The Super Sportster 40 by Great Planes is a 4-channel low wing aerobatic plane designed for glow power that makes a good conversion to electric. I built the original version several years ago and have recently resurrected it and started flying it again, with a slightly longer wingspan. In the meantime, Great Planes has come out with a Sportster 40 Mark II which, I understand, has a better wing center joint and possibly some other structural modifications. The wing is a standard D-tube structure with cap strips aft of the main spar. The main gear are set into hardwood blocks mounted into reinforced ribs. The fuselage is built mostly from sheet, with the turtledeck (the curved part on the top, from the back of the canopy to the tail) built up from formers and strips. The tail surfaces are sheet balsa.
The quality of the kit was good. I didn't have any problems with balsa quality or cutting quality. After I partially melted the first canopy trying to speed-cure some translucent paint, I called Great Planes to order a replacement. They sent one right out and didn't bill me! That's customer service! I used Rit dye on the replacement canopy, which worked much better. Navy blue dye resulted in a canopy that's a purplish-brown and looks pretty sharp. Although many people have suggested flying this plane with a gear drive, I chose direct drive because of the plane's low-drag design and moderately heavy wing loading. Prop clearance with a gear drive would also be an issue.
I fit the major components into the plane as follows: I mounted the motor using an Astro plastic radial mount on a small firewall forward of the original firewall location. The bottom fuse in the motor area is shaped balsa, the top fuse in the motor area is a fiberglass cowl I made myself from a carved balsa mold. The speed control is mounted to the fuse bottom behind the motor. The battery pack is mounted with its center roughly at the leading edge of the wing, and is just above the wing resting on two plywood plates. A hatch on the fuse top allows the battery to be changed each flight. The receiver, receiver battery, and tail servos are installed in the fuse aft of the wing trailing edge, with a hatch giving access to them. The two aileron servos are mounted near the center of the wing using the torque rod linkages supplied in the kit.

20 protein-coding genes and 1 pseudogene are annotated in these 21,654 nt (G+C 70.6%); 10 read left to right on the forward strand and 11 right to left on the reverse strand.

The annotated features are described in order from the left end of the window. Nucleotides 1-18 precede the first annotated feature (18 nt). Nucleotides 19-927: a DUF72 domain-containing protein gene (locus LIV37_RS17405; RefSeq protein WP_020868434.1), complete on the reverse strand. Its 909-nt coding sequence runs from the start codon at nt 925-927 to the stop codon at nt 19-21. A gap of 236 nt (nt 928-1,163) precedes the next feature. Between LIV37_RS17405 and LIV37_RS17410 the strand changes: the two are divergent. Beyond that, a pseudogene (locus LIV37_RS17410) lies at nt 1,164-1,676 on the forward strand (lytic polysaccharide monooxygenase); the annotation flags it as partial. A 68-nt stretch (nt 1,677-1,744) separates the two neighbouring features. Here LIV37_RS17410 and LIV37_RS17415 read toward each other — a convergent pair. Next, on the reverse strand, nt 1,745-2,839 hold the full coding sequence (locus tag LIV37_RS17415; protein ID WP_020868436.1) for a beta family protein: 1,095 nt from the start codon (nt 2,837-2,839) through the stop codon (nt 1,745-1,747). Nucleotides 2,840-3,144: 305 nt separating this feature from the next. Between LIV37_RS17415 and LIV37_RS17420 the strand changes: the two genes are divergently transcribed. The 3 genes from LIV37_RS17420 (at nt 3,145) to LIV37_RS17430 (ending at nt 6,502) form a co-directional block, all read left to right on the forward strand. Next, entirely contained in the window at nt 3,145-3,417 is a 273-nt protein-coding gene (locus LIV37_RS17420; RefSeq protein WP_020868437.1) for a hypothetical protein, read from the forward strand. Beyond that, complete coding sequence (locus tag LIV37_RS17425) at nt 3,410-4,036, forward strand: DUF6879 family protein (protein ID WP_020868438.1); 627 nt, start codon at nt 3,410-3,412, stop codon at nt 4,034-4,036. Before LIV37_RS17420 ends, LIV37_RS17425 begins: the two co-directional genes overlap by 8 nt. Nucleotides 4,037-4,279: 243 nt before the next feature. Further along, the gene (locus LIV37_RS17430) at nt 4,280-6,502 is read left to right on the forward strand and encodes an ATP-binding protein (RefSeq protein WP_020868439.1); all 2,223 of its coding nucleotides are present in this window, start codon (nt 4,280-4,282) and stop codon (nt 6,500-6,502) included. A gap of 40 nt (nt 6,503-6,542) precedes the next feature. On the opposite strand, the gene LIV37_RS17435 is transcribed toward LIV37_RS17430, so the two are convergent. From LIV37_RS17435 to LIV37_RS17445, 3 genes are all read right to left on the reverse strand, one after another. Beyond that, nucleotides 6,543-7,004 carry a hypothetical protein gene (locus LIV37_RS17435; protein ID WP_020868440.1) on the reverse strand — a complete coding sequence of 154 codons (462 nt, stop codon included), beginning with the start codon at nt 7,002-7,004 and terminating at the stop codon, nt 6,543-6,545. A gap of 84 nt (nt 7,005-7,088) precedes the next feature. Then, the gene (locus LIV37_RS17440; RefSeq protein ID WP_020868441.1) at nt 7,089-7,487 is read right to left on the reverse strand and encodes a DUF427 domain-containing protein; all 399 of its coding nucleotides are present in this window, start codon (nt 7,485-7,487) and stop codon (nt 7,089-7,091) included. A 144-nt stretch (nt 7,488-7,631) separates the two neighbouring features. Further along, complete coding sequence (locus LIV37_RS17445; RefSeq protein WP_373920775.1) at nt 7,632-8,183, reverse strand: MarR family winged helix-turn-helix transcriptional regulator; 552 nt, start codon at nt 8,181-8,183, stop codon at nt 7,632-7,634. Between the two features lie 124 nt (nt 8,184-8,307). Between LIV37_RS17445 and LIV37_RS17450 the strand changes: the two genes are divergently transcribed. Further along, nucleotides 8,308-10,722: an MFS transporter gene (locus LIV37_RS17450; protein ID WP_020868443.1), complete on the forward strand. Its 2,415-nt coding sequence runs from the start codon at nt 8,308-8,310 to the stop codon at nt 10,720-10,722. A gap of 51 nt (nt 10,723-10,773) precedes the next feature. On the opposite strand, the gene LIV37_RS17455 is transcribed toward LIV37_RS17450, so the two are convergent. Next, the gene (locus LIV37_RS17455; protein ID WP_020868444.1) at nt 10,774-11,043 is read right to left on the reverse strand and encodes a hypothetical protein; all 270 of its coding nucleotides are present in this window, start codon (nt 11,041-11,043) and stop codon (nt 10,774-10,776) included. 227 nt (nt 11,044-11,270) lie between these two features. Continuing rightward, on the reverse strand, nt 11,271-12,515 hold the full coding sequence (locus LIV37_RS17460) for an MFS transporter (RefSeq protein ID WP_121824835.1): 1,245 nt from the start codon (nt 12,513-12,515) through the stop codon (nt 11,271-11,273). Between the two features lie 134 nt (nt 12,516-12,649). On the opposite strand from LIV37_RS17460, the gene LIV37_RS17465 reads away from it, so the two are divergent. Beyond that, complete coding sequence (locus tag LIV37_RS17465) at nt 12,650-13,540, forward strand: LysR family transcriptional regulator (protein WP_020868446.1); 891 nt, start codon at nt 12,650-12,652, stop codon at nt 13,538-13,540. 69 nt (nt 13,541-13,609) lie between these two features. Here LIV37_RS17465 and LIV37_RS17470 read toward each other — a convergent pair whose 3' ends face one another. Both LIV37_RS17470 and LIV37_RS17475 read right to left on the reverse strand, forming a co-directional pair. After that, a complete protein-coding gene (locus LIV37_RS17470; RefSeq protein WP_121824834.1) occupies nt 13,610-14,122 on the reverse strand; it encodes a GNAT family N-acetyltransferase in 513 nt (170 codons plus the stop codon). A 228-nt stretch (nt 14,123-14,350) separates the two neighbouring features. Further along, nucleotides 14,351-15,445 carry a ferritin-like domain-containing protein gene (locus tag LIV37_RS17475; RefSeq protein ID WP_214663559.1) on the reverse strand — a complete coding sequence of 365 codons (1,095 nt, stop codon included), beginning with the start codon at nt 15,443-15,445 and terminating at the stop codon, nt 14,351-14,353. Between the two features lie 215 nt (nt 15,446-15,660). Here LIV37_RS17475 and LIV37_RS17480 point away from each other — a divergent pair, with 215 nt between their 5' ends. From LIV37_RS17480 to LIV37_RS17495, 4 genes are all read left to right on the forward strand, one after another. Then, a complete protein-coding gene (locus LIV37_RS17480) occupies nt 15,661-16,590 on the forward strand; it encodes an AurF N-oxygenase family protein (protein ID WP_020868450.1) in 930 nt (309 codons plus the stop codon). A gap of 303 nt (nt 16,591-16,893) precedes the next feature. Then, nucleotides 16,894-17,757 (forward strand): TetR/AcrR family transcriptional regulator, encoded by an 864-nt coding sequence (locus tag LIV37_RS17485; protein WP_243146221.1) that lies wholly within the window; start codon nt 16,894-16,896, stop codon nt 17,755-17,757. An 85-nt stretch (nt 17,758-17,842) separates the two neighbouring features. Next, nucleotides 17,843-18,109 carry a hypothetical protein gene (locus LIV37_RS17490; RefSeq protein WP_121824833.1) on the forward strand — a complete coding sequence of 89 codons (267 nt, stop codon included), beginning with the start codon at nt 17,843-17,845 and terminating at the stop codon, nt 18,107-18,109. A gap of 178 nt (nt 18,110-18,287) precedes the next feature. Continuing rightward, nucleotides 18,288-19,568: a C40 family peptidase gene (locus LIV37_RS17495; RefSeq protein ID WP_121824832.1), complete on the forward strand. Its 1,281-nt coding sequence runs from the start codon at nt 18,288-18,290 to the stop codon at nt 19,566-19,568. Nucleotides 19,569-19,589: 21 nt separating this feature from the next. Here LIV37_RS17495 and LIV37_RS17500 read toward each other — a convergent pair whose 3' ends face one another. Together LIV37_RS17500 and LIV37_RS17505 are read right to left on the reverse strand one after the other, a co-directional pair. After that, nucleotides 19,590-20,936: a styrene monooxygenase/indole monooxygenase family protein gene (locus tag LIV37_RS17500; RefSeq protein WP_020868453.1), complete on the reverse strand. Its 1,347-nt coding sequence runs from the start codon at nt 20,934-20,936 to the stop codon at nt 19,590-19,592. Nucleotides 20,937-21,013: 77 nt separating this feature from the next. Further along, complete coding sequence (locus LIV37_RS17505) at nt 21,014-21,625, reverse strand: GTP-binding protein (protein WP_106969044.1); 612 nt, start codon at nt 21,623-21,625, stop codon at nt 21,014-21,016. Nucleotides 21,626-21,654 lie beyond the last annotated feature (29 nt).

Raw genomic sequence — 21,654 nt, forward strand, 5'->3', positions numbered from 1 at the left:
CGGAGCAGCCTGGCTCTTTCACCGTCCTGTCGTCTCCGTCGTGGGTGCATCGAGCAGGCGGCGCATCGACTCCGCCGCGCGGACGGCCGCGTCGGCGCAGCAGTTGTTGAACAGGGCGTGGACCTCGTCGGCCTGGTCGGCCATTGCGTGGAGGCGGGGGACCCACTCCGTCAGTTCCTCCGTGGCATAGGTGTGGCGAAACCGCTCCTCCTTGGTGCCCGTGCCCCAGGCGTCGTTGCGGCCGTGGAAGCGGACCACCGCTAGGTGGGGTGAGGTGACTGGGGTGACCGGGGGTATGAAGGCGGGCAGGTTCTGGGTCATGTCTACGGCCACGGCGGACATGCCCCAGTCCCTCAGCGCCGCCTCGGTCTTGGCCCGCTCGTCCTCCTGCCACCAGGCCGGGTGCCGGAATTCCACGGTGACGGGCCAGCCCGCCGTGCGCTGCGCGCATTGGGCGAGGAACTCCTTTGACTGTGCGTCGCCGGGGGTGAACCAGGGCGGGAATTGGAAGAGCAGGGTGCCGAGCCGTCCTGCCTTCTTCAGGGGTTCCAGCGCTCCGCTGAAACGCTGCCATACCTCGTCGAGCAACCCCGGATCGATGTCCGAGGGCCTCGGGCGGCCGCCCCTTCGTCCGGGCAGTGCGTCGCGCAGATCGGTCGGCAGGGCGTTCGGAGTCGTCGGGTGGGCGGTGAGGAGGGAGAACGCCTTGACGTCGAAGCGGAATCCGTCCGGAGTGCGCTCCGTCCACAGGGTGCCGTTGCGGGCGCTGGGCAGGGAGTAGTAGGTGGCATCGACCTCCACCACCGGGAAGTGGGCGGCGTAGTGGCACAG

The Sportster 40 requires a relatively smooth and long surface for takeoff. Long grass, or a short and bumpy runway make takeoffs difficult. Once airborne, the Sportster flies well and is neutrally stable. It is very aerobatic, and can perform nice axial rolls, large inside, outside, and square loops, spins, snap rolls, and many things that are outside my piloting capability. Its vertical climb capability depends on the prop used, and probably suffers slightly on my plane from a few ounces extra weight. With the setup listed above and moderate aileron rates, I can do one and a half to two vertical rolls before airspeed bleeds off. Using computer mixing, I set up the ailerons as flaperons. I haven't yet been able to detect a landing speed advantage with both ailerons dropped, but the roll effectiveness does drop to near zero. Flight durations with 1700SCRC cells are between 6 and 7 minutes, when performing aerobatics while trying to conserve power.
If I were to build another Super Sportster, I would concentrate more effort on weight reduction in the fuselage. The large sheet balsa sides aft of the wing could be easily replaced with a lighter stick structure. The sheet balsa tail surfaces could be easily replaced by built-up surfaces. There's at least a few ounces of weight savings lurking in the fuselage that I didn't find on the first try. Other than the sheet tips, there isn't much that I'd change in the wing. I would also try changing the landing gear, possibly making a new pair with a stress-relief loop in the vertical section. Less than perfect landings on the stock gear often result in the gear bent backwards ten degrees or so (I've seen this problem on glow Sportsters, too).
Permission is given to copy this article with attribution to Peter O'Shea and the E-zone
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